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Trek Domane SL5 Disc review

13 Apr 2017

Trek's fat-tyred cobble-tamer has all the ingredients you need for a happy sportive experience

Cyclist Rating: 

The Domane, so says Trek, has it all: ‘Blistering speed, incredible race comfort and stability, even on the punishing pavé of Flanders and Roubaix.’

So, is this the bike you’d want underneath you in order to undertake those sportives that follow the routes of the cobbled Classics? Wearing voluminous 32c rubber, and featuring vibration-damping technology, there could be some mileage in that...


The headline feature of the Domane’s frameset is its IsoSpeed decoupling system. At the rear of the bike, a rocker at the junction of the seat tube and the top tube enables the two frame tubes to de-couple, allowing the seat tube to flex in response to changing road surfaces.

Buy the Domane SL5 Disc from Evans Cycles now

A similar system is employed at the front end, which allows the steerer to flex, taking the sting out of bumps. Crucially, it doesn’t flex laterally, so in theory does nothing to the detriment of steering accuracy.

The frame itself is constructed from Trek’s Optimum Compaction Low Void (OCLV) carbon, which aims to achieve a balance of lightweight, strength and stiffness.

The Domane features Trek’s ‘endurance fit’ geometry, with a higher head tube than the firm’s racing models for better stability. A measured head angle of 71.3° places it firmly in the ‘endurance geometry’ camp.

Thru-axles are employed front and rear, to reduce flex under power at the forks and rear stays. There’s also ample clearance for the 32c tyres this bike runs.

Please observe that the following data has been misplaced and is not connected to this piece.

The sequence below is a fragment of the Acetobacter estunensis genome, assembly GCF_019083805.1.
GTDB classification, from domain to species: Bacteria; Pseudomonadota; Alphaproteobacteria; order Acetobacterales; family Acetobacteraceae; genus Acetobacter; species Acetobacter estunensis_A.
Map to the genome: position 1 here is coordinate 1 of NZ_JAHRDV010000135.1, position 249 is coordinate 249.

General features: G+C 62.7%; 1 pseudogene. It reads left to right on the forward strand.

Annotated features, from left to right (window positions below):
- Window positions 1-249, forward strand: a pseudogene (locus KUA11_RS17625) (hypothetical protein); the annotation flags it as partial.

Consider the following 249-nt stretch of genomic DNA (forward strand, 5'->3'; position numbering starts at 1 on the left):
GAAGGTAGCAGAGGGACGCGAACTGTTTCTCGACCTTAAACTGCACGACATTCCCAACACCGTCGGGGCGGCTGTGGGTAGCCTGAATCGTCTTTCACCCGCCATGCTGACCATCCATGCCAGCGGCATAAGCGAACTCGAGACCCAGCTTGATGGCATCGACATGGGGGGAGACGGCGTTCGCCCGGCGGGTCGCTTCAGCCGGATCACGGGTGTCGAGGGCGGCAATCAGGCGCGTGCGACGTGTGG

Whether you’d want to fit wider rubber or not, there’s space for cyclocross tyres between the fork and seatstays.


The SL5 is fitted with a Shimano 105 groupset. It may be mid-level componentry but everything works well. Sometimes it’s better to have a unified approach to a groupset, rather than throw in a higher-spec chainset at the expense of a lower-end cassette, for instance.

The Domane has a compact, 50/34 chainset, and 105 mechs at the front and rear. Shimano’s RS505 shifters (equivalent to 105 standard) operate the derailleurs, while the brake levers operate the hydraulic discs.

An 11-32 cassette offers a wide choice of gears, while even the chain comes from Shimano’s dependable groupset.

Finishing kit

Trek’s in-house brand Bontrager supplies the finishing kit, with acceptable alloy kit at the cockpit comprised of a 100mm stem and compact drop handlebars with a comfortable 400mm diameter, and even more comfy Isozone foam padding.

Narrower bars allow rapid response and ample leverage up front. The two-part seatpost is Bontrager’s ‘ride-tuned’ off ering, with an oversized carbon seatcap sheathing the extended seat tube.

It’s worth trying your chosen size model in a bike shop, as the seatmast has a maximum extension limit that may not be right for you even on the correct frame size.

On top of this you’ll find an Affinity Comp saddle which is also built for comfort.


Unusually for Trek, Bontrager wheels have been eschewed on the Domane, in favour of deep-section Vision Metrons.

Their 40mm section caused us no difficulty in crosswinds. Bontrager R2 rubber around their circumference also add to the comfort levels, but not at the expense of too much performance.

Even running low pressures, steering and grip are confidence-inspiring enough to push through even the roughest corners.

On the road

Everything just fits on the Domane. It’s not too often we find a good, comfortable riding position right away, but the Trek offers a fairly upright stance that also feels like it’ll respond to big power.

The steep seatpost noticeably puts us right over the front end, while Shimano’s hydro brake hoods offer a happy place for our hands to rest.